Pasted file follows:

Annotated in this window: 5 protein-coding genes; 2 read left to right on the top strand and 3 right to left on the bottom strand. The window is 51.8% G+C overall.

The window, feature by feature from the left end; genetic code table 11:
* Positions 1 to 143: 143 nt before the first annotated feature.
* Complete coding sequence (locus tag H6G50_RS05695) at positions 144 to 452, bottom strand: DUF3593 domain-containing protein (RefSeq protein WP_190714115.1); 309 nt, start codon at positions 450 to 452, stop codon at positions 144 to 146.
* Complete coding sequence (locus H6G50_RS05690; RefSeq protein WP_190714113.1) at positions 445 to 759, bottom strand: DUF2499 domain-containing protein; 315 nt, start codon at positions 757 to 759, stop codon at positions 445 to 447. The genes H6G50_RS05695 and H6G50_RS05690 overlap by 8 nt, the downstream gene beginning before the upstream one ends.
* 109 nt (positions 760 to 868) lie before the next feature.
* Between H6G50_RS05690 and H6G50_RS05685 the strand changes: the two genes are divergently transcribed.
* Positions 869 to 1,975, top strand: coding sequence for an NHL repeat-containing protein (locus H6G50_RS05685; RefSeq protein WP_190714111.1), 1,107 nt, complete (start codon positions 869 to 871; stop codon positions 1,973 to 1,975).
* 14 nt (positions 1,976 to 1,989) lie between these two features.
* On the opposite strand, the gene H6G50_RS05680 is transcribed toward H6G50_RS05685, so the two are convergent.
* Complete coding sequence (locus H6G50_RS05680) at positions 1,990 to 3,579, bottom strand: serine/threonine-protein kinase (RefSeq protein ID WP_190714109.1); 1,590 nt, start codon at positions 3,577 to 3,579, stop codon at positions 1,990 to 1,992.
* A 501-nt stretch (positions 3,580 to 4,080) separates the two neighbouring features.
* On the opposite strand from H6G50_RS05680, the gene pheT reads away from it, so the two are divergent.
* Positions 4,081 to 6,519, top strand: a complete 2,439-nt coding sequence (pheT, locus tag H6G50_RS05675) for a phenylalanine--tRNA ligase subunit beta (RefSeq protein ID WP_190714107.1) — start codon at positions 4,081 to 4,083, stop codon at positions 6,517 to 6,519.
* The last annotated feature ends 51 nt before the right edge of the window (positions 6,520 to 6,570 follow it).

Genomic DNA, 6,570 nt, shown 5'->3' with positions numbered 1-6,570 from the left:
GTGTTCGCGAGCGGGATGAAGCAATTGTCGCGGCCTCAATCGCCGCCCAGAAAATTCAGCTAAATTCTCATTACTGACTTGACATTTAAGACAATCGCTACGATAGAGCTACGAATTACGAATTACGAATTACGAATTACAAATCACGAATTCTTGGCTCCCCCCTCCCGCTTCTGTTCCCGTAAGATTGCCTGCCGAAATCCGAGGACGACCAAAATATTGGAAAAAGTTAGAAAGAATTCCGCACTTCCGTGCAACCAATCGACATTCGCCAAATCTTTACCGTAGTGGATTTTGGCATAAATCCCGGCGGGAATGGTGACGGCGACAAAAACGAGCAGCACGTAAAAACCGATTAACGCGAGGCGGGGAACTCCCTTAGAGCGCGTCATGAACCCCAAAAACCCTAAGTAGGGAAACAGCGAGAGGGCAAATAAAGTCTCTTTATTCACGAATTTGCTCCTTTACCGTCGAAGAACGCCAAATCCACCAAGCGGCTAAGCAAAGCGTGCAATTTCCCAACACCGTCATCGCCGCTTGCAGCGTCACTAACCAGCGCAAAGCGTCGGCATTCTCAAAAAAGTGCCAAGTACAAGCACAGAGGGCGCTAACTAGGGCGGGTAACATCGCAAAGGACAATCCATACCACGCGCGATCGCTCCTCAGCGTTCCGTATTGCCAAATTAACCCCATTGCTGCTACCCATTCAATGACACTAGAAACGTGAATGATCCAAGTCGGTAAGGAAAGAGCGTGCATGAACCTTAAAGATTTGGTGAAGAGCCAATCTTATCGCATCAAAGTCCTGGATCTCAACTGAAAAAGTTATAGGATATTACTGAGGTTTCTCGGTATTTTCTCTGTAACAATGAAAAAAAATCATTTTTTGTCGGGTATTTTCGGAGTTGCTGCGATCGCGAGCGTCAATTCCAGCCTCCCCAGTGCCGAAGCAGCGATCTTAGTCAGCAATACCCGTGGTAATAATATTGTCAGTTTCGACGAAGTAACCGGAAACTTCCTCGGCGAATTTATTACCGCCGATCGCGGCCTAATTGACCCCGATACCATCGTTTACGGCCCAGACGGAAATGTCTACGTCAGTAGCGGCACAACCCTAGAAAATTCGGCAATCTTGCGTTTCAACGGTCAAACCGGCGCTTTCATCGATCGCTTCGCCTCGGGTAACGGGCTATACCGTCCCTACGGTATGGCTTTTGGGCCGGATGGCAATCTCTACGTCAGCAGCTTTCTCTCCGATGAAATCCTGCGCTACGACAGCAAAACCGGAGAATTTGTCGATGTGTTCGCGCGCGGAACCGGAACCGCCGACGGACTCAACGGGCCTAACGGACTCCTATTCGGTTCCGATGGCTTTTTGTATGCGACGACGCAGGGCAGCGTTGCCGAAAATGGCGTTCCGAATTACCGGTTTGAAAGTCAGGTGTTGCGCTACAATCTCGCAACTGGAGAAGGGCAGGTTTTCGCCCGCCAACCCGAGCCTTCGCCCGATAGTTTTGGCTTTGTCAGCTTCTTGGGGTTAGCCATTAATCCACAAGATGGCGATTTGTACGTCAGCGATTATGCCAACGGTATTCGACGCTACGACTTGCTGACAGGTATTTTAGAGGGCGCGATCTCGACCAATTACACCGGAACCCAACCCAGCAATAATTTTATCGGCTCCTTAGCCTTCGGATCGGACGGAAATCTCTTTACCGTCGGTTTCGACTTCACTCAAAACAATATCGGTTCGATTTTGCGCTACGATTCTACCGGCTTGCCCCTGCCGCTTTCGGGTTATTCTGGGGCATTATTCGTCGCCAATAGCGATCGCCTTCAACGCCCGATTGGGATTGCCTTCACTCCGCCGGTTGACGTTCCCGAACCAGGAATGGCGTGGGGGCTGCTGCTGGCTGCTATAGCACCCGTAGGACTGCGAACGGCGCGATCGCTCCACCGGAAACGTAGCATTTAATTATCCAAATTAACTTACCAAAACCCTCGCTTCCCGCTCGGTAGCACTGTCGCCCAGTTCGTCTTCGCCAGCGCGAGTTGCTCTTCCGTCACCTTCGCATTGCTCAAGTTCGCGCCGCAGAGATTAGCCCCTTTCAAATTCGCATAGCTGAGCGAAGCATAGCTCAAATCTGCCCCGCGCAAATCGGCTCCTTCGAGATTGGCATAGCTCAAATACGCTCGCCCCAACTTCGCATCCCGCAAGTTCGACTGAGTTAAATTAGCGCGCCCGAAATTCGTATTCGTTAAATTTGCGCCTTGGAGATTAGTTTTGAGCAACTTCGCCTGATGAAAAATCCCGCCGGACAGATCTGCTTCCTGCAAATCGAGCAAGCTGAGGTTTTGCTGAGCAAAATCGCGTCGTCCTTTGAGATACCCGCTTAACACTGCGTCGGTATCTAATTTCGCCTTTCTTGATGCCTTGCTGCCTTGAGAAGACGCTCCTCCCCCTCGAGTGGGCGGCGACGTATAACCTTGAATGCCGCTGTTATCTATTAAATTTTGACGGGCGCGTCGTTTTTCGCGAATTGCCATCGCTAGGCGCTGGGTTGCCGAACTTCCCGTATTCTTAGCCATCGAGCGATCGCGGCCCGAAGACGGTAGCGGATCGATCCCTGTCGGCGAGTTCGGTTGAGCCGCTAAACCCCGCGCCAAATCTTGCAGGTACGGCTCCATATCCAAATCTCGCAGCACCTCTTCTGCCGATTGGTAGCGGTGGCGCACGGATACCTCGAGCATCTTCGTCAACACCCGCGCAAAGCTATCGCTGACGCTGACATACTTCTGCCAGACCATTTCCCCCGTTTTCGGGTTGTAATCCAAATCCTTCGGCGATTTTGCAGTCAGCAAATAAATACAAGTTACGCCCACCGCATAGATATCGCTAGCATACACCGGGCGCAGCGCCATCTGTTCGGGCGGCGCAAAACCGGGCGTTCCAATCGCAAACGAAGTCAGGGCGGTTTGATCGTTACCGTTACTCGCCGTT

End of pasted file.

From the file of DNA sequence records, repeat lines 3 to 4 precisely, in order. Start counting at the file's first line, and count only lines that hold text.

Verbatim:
* Positions 1 to 143: 143 nt before the first annotated feature.
* Complete coding sequence (locus tag H6G50_RS05695) at positions 144 to 452, bottom strand: DUF3593 domain-containing protein (RefSeq protein WP_190714115.1); 309 nt, start codon at positions 450 to 452, stop codon at positions 144 to 146.